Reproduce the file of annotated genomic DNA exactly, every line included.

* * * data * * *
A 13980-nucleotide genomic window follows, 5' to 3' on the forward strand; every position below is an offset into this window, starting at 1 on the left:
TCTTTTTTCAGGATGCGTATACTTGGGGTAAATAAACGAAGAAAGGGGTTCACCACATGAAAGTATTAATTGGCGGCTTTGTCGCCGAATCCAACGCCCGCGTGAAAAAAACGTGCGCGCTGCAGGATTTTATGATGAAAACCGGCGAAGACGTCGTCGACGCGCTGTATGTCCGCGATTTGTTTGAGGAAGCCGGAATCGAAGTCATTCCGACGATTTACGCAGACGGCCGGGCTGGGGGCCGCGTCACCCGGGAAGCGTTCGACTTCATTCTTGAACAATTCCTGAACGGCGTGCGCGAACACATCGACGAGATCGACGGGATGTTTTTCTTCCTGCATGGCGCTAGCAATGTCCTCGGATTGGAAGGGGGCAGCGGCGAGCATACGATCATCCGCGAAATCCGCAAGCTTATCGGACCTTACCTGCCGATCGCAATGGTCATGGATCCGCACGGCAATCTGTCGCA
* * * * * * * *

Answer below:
A 13980-nucleotide genomic window follows, 5' to 3' on the forward strand; every position below is an offset into this window, starting at 1 on the left:
TCTTTTTTCAGGATGCGTATACTTGGGGTAAATAAACGAAGAAAGGGGTTCACCACATGAAAGTATTAATTGGCGGCTTTGTCGCCGAATCCAACGCCCGCGTGAAAAAAACGTGCGCGCTGCAGGATTTTATGATGAAAACCGGCGAAGACGTCGTCGACGCGCTGTATGTCCGCGATTTGTTTGAGGAAGCCGGAATCGAAGTCATTCCGACGATTTACGCAGACGGCCGGGCTGGGGGCCGCGTCACCCGGGAAGCGTTCGACTTCATTCTTGAACAATTCCTGAACGGCGTGCGCGAACACATCGACGAGATCGACGGGATGTTTTTCTTCCTGCATGGCGCTAGCAATGTCCTCGGATTGGAAGGGGGCAGCGGCGAGCATACGATCATCCGCGAAATCCGCAAGCTTATCGGACCTTACCTGCCGATCGCAATGGTCATGGATCCGCACGGCAATCTGTCGCA